I thought I would just write this post up in case anybody might be interested in the process behind the informational posters (the doodly ones) I do for Productive Muslim. Not quite a tutorial or guide, because I’m just making things up as I go along. The bulk of the work is drawing the little graphics/icons, so first of all, let me Wes introduce you to something called a Wacom tablet:
My tablet is not of the Bamboo models shown above, but a much older one called the Graphire3. Works the same way though, it just doesn’t have any buttons or fancy finger-scroll thingy. I’ve had mine since I was 15 years old so alhamdulillah, using it is as a cat mouse is second nature to me.
The cat is just printed paper inserted as a ‘wallpaper’ for the tablet. I don’t think the newer models have this feature.
Now, many designers and artists work just fine using a mouse. Drawing vector graphics, for instance, probably works fine without a tablet. But you might find that a tablet is much kinder to your wrist and fingers, and also certain styles (doodly/hand-drawn/traditional-look) are more difficult to produce without a tablet.
InshaAllah I’ll be taking you through a few examples of the doodles done so far and typing out whatever I think might be helpful in the captions.
Doodle #02: Commuting
Quickie GIF animation of the whole thing.
I cannot stress enough, the importance of feedback and comments. It’s OK to not be sure whether this is right or if that is clear enough, just finish up the option (or make several options) and have others take a look. [Learnt this in Architecture BTW. ] I’ve always read that it’s important for the designer to step back and away from the piece for a little while too, before working on it again. Most of my doodles are done in at least two “sessions” (could be two separate days or two nights or two chunks of several hours of work).
Doodle #04: 7 Spiritual Productivity Habits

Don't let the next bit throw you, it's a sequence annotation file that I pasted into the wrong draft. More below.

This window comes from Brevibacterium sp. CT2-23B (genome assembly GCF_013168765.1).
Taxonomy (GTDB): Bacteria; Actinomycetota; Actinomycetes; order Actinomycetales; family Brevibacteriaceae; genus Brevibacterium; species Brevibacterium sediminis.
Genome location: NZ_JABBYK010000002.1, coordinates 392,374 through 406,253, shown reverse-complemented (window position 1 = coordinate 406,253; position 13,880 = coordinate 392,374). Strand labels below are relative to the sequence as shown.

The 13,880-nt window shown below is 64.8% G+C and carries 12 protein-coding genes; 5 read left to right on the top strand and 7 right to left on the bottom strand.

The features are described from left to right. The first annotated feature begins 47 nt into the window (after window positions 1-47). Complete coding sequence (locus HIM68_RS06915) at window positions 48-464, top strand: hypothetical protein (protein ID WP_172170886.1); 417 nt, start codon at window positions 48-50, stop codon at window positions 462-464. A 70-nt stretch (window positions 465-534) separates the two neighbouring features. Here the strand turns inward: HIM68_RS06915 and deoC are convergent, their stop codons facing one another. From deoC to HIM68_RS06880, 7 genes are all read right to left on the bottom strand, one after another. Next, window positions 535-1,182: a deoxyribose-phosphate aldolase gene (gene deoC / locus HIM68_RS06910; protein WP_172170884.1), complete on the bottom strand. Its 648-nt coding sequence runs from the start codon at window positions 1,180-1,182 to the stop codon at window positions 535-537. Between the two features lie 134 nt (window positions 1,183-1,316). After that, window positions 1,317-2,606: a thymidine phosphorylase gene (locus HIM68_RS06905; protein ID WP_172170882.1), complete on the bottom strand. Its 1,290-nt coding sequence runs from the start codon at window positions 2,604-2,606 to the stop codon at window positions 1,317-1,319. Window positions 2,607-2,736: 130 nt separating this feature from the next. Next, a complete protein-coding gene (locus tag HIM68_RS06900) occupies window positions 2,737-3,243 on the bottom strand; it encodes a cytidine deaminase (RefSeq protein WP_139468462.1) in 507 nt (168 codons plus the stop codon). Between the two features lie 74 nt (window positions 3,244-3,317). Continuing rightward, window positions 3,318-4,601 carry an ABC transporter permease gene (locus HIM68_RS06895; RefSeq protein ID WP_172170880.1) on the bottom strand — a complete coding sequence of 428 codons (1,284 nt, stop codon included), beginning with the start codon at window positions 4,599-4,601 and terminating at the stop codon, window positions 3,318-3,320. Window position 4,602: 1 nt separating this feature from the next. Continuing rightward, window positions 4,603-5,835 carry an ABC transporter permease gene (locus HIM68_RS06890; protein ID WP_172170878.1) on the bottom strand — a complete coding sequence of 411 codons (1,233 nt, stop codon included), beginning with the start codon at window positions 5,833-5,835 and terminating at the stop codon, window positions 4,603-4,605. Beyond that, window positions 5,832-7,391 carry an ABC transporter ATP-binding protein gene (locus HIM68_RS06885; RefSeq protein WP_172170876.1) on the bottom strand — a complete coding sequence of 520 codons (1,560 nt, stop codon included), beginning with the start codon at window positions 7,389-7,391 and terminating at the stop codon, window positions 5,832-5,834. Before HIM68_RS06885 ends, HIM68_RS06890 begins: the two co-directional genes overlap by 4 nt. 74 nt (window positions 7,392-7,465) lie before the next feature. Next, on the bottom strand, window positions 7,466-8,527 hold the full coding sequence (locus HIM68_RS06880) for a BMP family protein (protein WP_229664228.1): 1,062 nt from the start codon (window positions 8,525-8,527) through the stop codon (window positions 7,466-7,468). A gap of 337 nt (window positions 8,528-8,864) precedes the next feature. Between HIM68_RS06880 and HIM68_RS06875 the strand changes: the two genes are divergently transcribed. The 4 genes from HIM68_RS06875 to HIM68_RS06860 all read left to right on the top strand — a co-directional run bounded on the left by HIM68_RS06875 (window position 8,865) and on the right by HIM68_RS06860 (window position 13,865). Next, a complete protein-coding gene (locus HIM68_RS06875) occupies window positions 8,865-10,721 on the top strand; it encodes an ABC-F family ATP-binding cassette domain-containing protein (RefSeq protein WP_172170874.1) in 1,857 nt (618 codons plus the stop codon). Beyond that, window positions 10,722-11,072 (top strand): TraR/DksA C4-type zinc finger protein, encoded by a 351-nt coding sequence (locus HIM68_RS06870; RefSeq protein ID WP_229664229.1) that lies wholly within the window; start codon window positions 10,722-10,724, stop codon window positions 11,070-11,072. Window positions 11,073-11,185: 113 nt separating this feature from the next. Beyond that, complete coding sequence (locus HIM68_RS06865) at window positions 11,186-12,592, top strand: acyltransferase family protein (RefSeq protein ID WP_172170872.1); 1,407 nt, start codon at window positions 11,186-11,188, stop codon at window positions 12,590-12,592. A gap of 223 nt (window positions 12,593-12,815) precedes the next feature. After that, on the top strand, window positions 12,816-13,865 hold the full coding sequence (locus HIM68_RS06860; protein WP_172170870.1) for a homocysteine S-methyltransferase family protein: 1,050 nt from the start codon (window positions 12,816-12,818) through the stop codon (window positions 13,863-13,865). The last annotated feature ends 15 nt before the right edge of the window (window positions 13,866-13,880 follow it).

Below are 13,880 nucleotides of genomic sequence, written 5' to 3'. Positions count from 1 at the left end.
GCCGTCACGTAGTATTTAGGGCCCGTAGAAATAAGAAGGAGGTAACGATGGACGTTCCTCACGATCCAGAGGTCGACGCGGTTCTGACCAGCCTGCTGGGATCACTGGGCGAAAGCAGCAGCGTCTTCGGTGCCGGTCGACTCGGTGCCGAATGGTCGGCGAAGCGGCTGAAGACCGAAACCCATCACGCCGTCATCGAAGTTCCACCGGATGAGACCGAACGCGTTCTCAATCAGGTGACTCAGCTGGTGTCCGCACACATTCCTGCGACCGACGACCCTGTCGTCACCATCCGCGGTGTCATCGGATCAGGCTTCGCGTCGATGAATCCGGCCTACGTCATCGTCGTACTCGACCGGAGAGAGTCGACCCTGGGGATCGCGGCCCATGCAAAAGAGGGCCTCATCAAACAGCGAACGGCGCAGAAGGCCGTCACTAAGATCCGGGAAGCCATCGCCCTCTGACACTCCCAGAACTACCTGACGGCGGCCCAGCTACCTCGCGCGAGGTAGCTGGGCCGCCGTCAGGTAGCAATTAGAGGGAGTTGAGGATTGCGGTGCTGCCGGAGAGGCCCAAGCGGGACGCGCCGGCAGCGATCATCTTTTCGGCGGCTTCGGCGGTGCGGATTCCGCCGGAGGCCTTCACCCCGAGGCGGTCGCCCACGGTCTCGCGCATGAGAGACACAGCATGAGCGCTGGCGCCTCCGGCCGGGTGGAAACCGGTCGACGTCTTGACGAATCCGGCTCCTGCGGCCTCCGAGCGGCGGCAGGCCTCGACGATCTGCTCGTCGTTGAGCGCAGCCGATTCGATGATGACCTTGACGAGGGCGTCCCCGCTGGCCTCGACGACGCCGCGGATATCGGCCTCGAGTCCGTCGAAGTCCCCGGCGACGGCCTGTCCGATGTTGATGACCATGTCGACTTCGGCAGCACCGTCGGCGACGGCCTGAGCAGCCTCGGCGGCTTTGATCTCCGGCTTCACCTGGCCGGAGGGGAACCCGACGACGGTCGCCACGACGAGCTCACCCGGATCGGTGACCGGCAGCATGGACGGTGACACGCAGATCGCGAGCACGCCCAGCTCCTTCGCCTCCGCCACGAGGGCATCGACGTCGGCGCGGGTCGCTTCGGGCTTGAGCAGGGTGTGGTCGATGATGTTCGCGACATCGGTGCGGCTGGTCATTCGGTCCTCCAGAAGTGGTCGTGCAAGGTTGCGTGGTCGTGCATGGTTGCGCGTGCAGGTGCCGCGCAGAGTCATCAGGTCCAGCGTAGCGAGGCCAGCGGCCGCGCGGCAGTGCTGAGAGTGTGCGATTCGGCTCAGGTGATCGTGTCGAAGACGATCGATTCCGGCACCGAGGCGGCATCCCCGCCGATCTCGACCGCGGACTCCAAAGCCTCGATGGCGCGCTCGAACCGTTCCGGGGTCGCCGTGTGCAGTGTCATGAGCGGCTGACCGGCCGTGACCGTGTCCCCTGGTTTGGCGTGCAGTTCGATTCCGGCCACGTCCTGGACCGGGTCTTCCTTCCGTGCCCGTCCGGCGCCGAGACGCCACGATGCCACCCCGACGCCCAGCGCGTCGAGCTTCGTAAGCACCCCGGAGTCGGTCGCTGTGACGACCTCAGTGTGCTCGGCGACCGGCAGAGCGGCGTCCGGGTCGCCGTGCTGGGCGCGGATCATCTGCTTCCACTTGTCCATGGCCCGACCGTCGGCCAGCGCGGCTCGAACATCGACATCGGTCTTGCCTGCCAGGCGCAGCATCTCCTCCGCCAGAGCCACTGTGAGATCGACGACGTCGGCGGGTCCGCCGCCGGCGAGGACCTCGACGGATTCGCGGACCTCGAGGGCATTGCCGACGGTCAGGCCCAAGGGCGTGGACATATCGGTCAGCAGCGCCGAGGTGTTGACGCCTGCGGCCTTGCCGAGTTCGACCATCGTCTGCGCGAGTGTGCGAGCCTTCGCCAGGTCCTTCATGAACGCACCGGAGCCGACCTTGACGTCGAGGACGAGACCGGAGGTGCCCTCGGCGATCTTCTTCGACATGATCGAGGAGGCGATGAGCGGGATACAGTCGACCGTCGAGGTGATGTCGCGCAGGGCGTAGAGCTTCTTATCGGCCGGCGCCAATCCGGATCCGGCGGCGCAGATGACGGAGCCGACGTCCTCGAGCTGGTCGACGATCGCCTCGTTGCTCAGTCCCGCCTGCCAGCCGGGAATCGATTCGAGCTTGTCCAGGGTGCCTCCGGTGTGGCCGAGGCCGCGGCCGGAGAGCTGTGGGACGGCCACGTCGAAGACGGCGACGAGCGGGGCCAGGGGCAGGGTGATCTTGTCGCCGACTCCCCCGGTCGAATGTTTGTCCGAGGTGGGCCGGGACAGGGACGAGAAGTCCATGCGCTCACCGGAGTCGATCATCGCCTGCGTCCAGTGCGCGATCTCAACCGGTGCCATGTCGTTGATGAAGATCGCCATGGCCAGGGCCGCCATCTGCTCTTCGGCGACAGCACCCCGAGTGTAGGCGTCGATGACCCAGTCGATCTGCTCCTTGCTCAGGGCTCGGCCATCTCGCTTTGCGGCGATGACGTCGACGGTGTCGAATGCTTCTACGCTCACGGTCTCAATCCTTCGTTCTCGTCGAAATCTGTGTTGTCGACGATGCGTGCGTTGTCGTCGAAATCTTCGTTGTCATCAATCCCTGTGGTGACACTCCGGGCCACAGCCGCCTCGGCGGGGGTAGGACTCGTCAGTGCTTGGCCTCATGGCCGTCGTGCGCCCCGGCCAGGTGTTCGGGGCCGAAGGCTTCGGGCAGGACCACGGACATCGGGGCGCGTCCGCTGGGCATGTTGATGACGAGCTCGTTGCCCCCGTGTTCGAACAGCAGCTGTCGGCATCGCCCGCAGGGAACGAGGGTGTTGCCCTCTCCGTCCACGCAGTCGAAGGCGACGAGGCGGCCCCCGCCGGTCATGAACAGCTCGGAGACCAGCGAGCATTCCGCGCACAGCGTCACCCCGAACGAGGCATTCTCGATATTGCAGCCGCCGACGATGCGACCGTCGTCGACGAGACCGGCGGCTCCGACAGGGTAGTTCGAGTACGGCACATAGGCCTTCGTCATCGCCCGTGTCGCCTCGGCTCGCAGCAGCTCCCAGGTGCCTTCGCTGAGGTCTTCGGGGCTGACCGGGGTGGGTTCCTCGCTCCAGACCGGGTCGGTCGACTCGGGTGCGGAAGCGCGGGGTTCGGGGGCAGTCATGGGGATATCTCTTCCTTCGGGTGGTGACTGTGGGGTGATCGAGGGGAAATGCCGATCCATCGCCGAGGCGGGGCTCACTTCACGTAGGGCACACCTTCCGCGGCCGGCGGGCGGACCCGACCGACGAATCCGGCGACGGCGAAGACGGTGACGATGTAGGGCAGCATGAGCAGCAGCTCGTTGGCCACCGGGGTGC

I always seem to pretty-up the title first, haha. The layout with this one was just a floating mind-map style. This doodle was after I discovered the wondrous works of graphic facilitators like Brandy Agerbeck, and I took some pointers from her style of work.
Here is another not-so-secret in the designing world: Google Images. Now, it is never OK to simply take photos “from Google” (or Flickr or Facebook or deviantART unless the picture is specifically stated to be stock photo or licensed to be freely used) and stick it into your poster/work/piece, but I’ve always believed that referencing is OK and good. I am not producing original artworks but drawing icons to visually express some points. So what I did was just open the image side-by-side with Photoshop and draw the graphic I want based on the pose of the reference image. The reference image never makes it into the final piece.
This was the draft sent for comments. Figuring out icons for each point is sometimes simple but other times not so straightforward. I’m sure icon-making is another science altogether, so for now I’m just learning by doing (and by Google-Images-ing), or adapting the doodle based on how “graphical” the article can be converted to.
One of the comments from Abu Productive was to discard some chunks from the “Recite one hour of Qur’an” point, so that came with a layout overhaul to fill in the gap and make things look balanced again. I still don’t think the overall composition is as nice as the unedited draft (with this “floating” style, the stuff you draw sort of naturally fits like a puzzle the first time around), but it’s OK.
Doodle #05: 8 Easy Steps to Finish Qur’an
Animated walkthrough. I sketched the title first before drawing it, which is rare.
OK. This is to show the three common Photoshop Brushes I use. The ones I call “pencil” (textured, looks like crayon) and “brush” (smooth) are default Photoshop ones while “dots” is probably a modified default brush (adjusted spacing). If you’ve been dabbling in digital drawing/painting you ought to have your own collection of brushes that you often use. There are also tutorials out there about the organisation of brush presets and making your own brushes, etc. etc.